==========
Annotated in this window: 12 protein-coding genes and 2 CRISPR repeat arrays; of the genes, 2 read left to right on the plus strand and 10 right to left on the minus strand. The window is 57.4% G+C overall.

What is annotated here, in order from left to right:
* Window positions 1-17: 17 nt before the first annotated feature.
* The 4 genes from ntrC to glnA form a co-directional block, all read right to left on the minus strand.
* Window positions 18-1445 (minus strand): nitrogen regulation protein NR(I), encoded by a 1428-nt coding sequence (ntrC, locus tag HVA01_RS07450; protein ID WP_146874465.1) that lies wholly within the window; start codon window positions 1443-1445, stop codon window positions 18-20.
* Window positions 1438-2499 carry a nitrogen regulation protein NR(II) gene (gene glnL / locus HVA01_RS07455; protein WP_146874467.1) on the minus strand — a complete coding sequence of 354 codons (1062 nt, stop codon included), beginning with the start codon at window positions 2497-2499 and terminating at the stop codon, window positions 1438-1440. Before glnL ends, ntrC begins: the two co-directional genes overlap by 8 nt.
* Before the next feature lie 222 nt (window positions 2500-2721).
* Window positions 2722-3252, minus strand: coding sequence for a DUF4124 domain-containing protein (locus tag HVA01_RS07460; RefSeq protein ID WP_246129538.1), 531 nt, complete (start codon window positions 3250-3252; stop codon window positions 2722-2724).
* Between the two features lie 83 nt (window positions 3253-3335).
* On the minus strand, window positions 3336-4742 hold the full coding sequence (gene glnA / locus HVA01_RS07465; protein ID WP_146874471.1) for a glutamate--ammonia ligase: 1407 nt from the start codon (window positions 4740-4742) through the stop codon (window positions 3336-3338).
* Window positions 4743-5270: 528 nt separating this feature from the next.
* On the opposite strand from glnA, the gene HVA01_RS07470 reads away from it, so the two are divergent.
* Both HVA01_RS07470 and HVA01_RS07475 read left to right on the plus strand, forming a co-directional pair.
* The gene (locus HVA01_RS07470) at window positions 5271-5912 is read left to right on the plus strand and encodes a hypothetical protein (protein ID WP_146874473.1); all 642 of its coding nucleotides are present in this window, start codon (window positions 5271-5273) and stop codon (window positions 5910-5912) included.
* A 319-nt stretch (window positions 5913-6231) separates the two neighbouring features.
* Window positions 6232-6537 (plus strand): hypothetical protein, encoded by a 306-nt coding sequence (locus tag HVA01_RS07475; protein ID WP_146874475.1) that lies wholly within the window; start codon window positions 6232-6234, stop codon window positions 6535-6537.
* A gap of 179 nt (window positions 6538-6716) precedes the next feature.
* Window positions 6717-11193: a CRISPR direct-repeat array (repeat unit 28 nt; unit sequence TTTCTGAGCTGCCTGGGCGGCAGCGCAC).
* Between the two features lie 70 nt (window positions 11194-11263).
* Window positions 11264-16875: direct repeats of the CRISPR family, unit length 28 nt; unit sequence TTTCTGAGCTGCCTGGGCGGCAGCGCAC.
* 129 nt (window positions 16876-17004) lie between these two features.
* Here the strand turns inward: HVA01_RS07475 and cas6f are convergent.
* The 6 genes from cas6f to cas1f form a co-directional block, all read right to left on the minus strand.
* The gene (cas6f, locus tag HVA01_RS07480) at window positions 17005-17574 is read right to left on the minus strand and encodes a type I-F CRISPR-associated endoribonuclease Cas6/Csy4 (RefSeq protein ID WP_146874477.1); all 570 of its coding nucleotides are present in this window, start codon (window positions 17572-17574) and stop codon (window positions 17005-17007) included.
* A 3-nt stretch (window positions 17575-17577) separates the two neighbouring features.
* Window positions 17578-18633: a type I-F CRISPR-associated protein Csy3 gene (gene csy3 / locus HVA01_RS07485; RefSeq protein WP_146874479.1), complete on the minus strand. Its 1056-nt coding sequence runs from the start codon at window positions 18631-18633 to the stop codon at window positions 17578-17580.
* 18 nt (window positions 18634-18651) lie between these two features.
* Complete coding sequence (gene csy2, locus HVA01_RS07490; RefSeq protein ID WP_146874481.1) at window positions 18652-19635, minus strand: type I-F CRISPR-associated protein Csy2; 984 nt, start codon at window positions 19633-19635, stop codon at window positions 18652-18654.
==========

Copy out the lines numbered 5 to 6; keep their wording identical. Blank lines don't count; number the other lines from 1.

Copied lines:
* Window positions 18-1445 (minus strand): nitrogen regulation protein NR(I), encoded by a 1428-nt coding sequence (ntrC, locus tag HVA01_RS07450; protein ID WP_146874465.1) that lies wholly within the window; start codon window positions 1443-1445, stop codon window positions 18-20.
* Window positions 1438-2499 carry a nitrogen regulation protein NR(II) gene (gene glnL / locus HVA01_RS07455; protein WP_146874467.1) on the minus strand — a complete coding sequence of 354 codons (1062 nt, stop codon included), beginning with the start codon at window positions 2497-2499 and terminating at the stop codon, window positions 1438-1440. Before glnL ends, ntrC begins: the two co-directional genes overlap by 8 nt.